You are not currently logged in.
Access your personal account or get JSTOR access through your library or other institution:
If You Use a Screen ReaderThis content is available through Read Online (Free) program, which relies on page scans. Since scans are not currently available to screen readers, please contact JSTOR User Support for access. We'll provide a PDF copy for your screen reader.
The Social Context of Recycling
Linda Derksen and John Gartrell
American Sociological Review
Vol. 58, No. 3 (Jun., 1993), pp. 434-442
Published by: American Sociological Association
Stable URL: http://www.jstor.org/stable/2095910
Page Count: 9
Since scans are not currently available to screen readers, please contact JSTOR User Support for access. We'll provide a PDF copy for your screen reader.
Preview not available
Over the last several decades, sociologists have investigated the public's increasing concern about the environment, but they have had little success explaining attitudes toward the environment or the adoption of pro-environment behaviors like recycling. We examine the role of social context in the link between individual attitudes about the environment and recycling behavior by comparing communities that vary in their access to recycling programs. Results show that people with access to a structured recycling program have much higher levels of recycling than do people lacking such access. Furthermore, individual attitudes toward the environment affect recycling behavior only in the community with easy access to a structured recycling program. Individual concern about the environment enhances the effect of the recycling program, but does not overcome the barriers presented by lack of access.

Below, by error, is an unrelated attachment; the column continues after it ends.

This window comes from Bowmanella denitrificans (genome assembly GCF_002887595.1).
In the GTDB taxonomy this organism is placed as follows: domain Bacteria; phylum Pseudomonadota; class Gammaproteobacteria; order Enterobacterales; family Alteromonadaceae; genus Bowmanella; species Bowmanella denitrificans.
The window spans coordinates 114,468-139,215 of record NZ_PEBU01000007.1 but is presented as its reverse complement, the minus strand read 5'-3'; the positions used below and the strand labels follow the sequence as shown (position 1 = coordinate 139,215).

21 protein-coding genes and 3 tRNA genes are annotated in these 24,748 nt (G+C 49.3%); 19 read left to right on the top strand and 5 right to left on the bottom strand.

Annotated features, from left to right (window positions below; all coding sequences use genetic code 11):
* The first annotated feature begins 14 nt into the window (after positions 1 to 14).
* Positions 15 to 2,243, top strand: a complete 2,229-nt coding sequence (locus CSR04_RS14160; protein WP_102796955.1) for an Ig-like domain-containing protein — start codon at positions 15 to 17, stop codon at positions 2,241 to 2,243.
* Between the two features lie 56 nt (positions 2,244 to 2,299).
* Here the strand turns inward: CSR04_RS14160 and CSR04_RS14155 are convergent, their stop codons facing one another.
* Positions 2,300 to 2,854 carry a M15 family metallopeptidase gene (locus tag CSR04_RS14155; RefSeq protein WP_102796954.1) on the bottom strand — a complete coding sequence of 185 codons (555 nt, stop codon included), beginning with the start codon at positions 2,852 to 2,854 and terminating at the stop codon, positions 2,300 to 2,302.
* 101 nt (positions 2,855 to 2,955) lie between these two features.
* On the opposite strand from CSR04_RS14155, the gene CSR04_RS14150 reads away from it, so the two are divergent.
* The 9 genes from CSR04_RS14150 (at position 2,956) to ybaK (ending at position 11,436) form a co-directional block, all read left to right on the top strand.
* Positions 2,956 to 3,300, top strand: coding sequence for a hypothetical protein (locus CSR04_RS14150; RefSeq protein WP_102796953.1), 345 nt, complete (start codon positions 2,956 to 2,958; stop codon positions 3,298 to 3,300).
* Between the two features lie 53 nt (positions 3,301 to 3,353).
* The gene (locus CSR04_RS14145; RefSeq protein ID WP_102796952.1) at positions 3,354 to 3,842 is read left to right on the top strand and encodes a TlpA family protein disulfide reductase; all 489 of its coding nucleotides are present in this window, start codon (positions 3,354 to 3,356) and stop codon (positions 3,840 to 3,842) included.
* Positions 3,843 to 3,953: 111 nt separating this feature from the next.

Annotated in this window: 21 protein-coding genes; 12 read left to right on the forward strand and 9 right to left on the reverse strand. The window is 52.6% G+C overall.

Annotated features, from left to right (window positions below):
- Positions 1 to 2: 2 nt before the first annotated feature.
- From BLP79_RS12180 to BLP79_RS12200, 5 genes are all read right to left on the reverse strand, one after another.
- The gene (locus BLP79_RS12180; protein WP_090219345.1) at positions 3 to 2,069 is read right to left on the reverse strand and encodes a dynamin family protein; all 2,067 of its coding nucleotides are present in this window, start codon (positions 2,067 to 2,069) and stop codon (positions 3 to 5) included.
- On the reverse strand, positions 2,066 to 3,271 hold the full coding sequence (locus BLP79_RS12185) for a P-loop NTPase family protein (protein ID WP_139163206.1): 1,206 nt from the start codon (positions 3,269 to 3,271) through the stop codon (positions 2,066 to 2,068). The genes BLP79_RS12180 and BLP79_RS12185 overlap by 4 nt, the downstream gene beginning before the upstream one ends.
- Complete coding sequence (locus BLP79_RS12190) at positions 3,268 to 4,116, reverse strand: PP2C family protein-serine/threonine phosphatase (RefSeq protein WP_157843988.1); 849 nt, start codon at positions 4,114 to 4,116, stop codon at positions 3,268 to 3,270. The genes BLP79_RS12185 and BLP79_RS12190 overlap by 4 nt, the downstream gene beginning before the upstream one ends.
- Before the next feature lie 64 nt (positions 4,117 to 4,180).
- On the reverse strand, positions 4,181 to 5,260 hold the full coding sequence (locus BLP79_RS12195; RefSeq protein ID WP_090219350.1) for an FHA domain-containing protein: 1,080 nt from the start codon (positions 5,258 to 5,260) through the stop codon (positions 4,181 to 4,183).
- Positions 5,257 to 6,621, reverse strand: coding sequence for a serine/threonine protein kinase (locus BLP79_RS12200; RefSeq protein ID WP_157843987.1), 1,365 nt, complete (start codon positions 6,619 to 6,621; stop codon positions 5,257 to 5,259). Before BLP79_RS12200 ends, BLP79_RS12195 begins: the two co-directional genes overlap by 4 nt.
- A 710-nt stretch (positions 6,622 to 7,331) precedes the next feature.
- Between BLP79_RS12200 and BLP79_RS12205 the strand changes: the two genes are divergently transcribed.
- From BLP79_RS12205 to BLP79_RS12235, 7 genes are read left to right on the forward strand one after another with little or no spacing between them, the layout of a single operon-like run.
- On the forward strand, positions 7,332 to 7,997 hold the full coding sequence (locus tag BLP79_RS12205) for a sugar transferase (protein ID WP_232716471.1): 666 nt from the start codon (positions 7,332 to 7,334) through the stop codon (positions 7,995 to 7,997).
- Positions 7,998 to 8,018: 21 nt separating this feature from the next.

American Sociological Review © 1993 American Sociological Association